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NIC Europe Group Driver Paper Budapest, April 28 - 30. 2004.

Globalisation or Regionalisation?

The views expressed in this and other papers associated with the NIC 2020 project are those of individual participants. They are posted for discussion purposes only and do not represent the views of the US Government.

Discussion paper -- does not represent the views of the US Government

NIC Europe Group Driver Paper Budapest, April 28 - 30. 2004.

Globalisation or Regionalisation?
Globalization—Which forces will predominate in 2020—regionalization or globalization and will focusing on one lead to neglect of the other? What will be Europe’s position in the world in 2020 and how will areas of the world look from a distinctly European perspective?

Introduction The debate about globalisation versus regionalisation is misleading: it is an obvious statement that the world is more complex than that. When we make simplifications like this, we assume that the loss of understanding is minimal: the world is more complex, but the simplification is such that the essence of the processes are still captured by our model. I will argue here that assumptions about today’s world having two levels of organisation leaves out a very important factor; this in turn results in a misunderstanding. I will argue that there are so many levels between national and global -- defined by socioeconomic systems and subsystems -- that the best approximation is not to assume the existence of two levels, but rather a continuum of levels. This makes it theoretically rather difficult to capture the emergence of the global level. Nevertheless, I will also argue that we can expect to see the break-up of such a continuum either due to an internal systemic shock, the most likely being global socio-cultural instability, or an external one, the best candidate being a global environmental catastrophe. Such a shock will push some subsystems to a higher level and others to a lower level, and hence will result in a compartmentalisation of organisational levels, making it appear as if there were a higher, global, level and a lower, regional or sub-regional, one. Our currently malfunctioning two-level models will then make sense. I will also argue that Europe has a chance of being a key actor in the emergence of the global socio-economic system. Europe has this ability thanks to its high human capital stock, its history of overcoming intercultural tensions, and its environment-friendly attitude. Whether, however, Europe will be able to live up to this opportunity depends on its ability to solve its current structural problems, to create a truly European identity, and to build efficient supra-national, European-level policy-making institutions. Europe’s failure or success in achieving its global potential will determine how Europeans view the globalisation process.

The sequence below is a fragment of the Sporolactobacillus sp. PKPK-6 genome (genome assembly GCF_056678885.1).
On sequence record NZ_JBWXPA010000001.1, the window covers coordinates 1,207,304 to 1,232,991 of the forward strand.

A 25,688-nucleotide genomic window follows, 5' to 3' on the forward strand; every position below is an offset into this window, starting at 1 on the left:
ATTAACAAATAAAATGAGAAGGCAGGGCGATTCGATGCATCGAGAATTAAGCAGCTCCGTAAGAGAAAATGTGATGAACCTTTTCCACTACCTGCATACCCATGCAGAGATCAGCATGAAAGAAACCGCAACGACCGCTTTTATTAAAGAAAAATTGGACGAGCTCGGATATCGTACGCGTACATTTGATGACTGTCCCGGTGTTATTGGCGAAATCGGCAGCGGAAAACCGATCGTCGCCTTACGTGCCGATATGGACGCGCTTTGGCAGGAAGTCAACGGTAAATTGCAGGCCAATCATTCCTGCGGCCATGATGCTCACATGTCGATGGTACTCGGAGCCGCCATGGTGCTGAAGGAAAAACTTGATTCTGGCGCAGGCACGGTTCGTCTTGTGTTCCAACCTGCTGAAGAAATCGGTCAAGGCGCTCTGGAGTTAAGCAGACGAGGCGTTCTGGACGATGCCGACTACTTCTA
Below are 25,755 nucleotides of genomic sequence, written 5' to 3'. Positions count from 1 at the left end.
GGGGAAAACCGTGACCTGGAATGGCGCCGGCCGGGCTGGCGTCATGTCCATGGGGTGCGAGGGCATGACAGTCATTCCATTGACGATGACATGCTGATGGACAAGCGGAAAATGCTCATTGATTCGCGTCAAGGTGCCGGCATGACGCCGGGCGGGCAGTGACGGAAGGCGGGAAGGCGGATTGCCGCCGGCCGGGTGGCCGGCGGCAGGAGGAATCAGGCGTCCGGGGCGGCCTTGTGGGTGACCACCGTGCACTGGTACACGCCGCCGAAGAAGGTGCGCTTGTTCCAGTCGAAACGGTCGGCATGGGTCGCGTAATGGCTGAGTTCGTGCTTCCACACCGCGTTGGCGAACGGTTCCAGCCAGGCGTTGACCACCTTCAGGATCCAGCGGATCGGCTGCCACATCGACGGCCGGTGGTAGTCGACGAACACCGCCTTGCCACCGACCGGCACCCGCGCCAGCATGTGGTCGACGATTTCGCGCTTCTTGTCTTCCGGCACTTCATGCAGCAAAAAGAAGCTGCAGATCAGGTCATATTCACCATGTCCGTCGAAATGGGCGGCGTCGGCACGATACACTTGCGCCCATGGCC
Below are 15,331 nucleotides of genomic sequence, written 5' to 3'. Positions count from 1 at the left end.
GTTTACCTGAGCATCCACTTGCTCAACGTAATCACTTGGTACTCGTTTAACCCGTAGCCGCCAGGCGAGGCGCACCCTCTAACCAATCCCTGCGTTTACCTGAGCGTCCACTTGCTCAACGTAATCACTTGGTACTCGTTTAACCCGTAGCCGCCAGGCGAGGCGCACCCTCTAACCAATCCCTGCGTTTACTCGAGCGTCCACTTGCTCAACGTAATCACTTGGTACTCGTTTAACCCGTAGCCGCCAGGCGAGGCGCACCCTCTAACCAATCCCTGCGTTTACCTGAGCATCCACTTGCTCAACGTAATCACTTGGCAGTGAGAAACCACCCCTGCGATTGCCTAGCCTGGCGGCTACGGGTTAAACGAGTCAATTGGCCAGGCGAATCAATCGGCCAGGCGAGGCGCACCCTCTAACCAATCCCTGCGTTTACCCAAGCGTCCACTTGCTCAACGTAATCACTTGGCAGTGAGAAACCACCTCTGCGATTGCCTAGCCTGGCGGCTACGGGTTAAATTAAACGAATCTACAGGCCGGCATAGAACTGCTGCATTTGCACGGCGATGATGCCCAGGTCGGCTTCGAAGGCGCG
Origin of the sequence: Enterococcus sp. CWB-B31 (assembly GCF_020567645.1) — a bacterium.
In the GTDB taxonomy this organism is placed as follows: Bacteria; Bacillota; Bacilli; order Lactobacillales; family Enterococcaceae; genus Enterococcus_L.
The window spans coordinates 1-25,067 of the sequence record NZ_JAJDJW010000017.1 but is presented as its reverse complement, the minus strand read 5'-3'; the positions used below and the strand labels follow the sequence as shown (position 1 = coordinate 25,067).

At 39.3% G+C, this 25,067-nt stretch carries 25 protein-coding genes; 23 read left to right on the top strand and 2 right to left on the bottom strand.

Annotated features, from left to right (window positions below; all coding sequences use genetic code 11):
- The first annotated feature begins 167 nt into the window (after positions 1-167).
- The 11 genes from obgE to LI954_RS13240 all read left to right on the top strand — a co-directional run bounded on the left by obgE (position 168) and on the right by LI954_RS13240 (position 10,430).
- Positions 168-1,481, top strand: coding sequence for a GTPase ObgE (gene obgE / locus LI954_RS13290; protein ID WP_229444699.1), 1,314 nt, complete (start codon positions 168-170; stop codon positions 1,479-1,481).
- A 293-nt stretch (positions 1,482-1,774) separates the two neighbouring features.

Discussion paper -- does not represent the views of the US Government 1